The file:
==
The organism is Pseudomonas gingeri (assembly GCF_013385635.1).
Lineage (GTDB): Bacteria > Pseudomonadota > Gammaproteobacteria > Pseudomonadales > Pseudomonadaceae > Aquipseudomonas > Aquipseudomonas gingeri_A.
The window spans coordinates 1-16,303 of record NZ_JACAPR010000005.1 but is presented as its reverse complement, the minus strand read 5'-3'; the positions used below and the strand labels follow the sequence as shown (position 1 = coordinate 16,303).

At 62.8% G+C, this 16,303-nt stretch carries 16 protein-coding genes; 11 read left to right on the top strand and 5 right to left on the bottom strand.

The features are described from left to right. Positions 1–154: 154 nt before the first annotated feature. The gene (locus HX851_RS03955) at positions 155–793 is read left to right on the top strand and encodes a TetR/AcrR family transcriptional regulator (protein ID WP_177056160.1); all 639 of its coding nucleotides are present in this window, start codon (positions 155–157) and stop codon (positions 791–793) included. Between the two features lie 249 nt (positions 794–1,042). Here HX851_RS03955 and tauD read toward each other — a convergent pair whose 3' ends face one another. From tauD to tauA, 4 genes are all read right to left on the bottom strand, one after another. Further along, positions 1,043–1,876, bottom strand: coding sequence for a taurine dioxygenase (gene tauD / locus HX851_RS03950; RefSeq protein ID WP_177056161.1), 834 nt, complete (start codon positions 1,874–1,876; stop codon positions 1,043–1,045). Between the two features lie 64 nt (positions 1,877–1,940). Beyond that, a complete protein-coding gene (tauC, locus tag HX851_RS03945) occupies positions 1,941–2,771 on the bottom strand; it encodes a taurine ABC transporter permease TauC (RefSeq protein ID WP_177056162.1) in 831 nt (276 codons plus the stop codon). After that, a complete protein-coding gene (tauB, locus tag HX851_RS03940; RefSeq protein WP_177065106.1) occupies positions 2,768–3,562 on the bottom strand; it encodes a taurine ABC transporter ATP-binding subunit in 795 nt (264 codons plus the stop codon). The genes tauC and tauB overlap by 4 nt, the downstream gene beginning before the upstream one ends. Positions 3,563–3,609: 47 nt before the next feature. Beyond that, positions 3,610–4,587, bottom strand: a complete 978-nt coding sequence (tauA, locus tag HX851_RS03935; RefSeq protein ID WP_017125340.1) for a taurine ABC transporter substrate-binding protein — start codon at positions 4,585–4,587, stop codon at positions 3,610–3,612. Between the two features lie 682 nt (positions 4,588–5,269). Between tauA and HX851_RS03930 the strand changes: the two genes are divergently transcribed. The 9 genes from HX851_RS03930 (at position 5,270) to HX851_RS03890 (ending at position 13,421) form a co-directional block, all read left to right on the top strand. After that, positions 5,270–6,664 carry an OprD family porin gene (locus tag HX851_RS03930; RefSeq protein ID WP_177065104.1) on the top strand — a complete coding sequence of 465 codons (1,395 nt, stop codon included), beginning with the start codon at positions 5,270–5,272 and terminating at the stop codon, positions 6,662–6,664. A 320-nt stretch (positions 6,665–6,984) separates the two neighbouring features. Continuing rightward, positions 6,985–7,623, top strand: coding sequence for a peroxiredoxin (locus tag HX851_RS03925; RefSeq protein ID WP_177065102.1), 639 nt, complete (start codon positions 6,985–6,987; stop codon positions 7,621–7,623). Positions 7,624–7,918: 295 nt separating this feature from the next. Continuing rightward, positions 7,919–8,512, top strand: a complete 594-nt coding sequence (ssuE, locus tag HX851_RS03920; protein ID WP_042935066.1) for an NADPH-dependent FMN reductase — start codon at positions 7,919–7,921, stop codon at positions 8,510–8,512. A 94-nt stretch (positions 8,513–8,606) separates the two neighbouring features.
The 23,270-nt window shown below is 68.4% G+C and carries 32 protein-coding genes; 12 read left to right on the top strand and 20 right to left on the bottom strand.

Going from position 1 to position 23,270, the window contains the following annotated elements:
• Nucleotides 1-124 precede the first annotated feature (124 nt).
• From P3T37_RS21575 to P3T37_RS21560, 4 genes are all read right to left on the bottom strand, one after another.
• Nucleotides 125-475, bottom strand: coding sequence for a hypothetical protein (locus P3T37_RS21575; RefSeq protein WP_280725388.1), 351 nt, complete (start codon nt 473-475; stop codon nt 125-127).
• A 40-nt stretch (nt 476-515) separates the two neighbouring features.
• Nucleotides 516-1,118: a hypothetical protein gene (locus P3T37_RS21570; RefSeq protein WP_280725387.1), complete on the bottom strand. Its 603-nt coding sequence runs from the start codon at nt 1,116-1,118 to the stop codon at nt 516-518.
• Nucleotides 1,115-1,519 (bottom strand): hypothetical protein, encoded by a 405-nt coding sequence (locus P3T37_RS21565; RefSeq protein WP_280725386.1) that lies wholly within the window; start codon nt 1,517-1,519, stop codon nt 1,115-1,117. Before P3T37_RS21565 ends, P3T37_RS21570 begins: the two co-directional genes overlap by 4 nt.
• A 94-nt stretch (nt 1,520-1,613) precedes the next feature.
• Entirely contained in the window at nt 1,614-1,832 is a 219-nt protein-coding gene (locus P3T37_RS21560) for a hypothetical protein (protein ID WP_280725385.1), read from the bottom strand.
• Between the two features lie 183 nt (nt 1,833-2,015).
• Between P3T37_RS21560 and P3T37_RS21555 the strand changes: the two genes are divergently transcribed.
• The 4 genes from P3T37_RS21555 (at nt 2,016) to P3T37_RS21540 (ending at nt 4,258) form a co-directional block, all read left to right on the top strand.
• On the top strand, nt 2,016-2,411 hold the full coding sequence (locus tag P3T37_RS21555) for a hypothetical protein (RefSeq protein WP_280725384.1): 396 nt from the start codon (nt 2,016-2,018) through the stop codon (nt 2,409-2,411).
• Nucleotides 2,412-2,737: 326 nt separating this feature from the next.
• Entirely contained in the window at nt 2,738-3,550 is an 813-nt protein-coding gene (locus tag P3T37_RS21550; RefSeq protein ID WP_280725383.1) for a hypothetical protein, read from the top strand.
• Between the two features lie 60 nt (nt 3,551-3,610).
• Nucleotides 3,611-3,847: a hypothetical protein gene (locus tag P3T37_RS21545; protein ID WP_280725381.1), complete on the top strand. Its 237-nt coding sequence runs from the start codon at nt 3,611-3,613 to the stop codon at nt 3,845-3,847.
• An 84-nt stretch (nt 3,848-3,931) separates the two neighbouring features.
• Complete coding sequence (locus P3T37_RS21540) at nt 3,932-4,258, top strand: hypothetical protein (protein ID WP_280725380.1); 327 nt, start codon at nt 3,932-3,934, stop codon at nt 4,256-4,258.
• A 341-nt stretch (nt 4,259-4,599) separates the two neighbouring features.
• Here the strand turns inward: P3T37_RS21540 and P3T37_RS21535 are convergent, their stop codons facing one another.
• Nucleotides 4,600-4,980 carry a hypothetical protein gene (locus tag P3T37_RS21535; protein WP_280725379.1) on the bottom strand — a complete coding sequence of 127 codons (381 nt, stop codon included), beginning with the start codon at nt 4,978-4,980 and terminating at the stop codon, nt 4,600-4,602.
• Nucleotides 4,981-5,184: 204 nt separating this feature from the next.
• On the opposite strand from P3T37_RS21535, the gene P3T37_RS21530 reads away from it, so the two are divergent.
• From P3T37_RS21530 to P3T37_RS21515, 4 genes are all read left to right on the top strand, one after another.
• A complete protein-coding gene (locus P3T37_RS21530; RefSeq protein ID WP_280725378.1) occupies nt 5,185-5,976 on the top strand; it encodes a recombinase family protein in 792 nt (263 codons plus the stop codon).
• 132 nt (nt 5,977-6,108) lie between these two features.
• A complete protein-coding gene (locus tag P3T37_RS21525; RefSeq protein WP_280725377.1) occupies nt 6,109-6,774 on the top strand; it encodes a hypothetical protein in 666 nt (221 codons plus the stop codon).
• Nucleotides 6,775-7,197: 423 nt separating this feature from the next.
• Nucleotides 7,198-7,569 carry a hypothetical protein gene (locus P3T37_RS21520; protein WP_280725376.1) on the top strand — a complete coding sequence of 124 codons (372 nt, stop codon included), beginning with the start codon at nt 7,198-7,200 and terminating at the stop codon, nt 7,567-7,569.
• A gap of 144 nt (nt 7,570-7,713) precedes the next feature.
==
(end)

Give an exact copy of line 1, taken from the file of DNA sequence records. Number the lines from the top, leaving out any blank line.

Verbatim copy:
The organism is Pseudomonas gingeri (assembly GCF_013385635.1).